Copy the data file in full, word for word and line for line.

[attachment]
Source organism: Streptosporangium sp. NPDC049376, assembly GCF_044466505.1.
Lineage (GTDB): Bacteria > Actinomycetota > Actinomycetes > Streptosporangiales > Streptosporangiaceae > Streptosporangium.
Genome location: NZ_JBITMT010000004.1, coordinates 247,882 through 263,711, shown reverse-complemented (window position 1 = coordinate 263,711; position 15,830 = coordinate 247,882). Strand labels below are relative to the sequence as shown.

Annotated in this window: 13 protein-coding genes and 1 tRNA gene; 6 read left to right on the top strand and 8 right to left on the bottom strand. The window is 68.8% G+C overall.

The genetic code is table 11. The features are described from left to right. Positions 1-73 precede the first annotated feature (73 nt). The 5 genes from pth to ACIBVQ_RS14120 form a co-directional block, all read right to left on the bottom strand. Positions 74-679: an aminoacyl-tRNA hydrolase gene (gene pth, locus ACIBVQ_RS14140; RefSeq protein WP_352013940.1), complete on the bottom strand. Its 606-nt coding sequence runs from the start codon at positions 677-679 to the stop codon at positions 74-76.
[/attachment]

Source organism: Streptosporangium sp. NPDC049376, assembly GCF_044466505.1.
Lineage (GTDB): Bacteria > Actinomycetota > Actinomycetes > Streptosporangiales > Streptosporangiaceae > Streptosporangium.
Genome location: NZ_JBITMT010000004.1, coordinates 247,882 through 263,711, shown reverse-complemented (window position 1 = coordinate 263,711; position 15,830 = coordinate 247,882). Strand labels below are relative to the sequence as shown.

Annotated in this window: 13 protein-coding genes and 1 tRNA gene; 6 read left to right on the top strand and 8 right to left on the bottom strand. The window is 68.8% G+C overall.

The genetic code is table 11. The features are described from left to right. Positions 1-73 precede the first annotated feature (73 nt). The 5 genes from pth to ACIBVQ_RS14120 form a co-directional block, all read right to left on the bottom strand. Positions 74-679: an aminoacyl-tRNA hydrolase gene (gene pth, locus ACIBVQ_RS14140; RefSeq protein WP_352013940.1), complete on the bottom strand. Its 606-nt coding sequence runs from the start codon at positions 677-679 to the stop codon at positions 74-76.